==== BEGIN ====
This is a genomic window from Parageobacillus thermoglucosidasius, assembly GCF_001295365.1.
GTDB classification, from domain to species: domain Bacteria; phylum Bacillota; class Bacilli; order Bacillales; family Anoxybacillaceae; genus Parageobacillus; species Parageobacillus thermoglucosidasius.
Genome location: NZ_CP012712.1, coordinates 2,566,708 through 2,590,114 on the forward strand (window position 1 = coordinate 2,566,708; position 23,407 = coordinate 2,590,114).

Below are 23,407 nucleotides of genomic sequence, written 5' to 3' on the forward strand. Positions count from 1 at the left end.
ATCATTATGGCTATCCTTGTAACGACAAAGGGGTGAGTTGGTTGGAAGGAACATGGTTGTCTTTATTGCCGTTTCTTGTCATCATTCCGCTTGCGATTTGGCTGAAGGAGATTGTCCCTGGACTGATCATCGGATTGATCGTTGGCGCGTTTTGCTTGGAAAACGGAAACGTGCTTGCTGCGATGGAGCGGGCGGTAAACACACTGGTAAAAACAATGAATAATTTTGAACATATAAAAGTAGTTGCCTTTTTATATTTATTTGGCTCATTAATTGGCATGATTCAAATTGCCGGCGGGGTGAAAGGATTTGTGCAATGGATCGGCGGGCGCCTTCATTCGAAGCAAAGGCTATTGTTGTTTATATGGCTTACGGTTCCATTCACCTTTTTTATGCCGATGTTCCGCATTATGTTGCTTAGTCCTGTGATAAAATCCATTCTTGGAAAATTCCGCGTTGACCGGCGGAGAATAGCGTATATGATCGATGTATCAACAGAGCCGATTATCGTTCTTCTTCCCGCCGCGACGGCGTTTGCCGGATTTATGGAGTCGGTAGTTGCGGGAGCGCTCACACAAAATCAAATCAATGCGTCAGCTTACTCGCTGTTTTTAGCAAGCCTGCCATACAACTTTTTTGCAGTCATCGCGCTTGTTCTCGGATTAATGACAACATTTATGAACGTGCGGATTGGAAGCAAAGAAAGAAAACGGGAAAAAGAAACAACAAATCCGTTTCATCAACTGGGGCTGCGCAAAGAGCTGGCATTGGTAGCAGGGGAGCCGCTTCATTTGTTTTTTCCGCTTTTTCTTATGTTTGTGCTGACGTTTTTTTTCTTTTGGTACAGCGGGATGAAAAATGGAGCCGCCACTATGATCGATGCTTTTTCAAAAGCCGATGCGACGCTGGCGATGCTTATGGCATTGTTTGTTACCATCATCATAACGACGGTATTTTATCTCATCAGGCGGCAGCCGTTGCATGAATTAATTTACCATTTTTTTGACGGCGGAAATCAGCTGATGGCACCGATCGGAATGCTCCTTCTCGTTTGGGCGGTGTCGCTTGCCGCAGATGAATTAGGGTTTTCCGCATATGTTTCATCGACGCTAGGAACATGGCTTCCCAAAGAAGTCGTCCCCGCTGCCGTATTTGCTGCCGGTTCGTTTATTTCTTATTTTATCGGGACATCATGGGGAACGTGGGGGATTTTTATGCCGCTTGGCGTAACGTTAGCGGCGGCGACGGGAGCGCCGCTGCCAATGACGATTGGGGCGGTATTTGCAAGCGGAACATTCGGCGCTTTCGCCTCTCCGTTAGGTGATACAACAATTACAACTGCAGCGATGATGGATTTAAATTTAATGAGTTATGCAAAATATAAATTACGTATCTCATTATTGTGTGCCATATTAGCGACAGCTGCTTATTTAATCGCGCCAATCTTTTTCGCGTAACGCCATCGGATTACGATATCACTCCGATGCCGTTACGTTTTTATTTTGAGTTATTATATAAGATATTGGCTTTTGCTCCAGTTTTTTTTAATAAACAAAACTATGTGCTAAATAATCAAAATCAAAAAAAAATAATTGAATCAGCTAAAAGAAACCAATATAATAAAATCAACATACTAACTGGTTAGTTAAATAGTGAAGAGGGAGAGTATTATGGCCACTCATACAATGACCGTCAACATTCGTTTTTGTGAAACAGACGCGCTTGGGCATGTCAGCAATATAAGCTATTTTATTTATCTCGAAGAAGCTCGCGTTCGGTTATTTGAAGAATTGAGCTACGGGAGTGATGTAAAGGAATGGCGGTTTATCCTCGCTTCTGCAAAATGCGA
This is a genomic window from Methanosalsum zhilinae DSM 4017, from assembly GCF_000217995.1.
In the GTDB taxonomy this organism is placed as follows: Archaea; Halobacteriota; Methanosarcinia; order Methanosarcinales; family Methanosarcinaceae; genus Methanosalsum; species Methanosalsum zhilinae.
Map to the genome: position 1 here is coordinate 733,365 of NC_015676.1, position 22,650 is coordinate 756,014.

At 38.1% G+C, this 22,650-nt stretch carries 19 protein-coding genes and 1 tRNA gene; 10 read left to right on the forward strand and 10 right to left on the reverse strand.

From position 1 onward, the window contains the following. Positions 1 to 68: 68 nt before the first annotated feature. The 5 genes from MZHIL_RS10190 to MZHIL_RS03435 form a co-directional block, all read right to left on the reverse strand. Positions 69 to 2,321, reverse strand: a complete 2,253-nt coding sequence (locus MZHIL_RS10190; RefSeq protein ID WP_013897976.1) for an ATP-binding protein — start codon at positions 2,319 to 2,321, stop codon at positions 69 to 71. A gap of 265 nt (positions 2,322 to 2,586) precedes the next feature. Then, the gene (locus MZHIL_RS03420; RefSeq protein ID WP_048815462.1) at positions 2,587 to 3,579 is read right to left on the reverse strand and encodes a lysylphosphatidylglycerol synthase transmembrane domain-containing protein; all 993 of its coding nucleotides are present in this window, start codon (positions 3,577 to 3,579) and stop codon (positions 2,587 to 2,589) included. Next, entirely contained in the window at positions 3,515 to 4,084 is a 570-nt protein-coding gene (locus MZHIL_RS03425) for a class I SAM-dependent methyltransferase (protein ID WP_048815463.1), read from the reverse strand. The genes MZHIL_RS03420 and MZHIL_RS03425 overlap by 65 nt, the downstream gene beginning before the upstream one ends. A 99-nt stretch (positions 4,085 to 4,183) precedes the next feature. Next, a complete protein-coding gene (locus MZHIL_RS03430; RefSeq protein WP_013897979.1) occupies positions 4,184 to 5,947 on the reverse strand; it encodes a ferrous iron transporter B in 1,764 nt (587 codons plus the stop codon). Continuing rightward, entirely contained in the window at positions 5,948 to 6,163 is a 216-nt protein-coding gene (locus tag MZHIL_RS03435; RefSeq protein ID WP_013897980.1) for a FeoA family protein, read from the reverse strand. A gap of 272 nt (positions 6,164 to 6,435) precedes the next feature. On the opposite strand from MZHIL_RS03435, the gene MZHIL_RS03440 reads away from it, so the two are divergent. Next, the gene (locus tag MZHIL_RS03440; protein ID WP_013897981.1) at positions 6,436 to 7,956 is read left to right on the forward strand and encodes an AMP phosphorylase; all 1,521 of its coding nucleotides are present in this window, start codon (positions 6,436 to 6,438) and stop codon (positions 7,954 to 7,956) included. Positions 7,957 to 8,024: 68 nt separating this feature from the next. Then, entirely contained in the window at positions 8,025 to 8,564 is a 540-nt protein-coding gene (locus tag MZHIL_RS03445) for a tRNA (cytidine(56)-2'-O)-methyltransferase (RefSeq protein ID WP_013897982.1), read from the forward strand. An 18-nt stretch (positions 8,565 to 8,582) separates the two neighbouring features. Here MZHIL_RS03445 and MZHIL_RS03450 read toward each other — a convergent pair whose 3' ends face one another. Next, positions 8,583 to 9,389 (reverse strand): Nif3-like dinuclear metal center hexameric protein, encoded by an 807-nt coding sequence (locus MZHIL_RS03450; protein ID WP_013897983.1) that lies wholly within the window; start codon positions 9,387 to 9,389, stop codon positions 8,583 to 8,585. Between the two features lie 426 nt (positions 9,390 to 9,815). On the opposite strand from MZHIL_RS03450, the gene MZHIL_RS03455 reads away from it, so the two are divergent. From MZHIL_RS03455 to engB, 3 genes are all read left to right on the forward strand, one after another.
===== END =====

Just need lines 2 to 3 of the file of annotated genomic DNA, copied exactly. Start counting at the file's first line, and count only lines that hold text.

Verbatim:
GTDB classification, from domain to species: domain Bacteria; phylum Bacillota; class Bacilli; order Bacillales; family Anoxybacillaceae; genus Parageobacillus; species Parageobacillus thermoglucosidasius.
Genome location: NZ_CP012712.1, coordinates 2,566,708 through 2,590,114 on the forward strand (window position 1 = coordinate 2,566,708; position 23,407 = coordinate 2,590,114).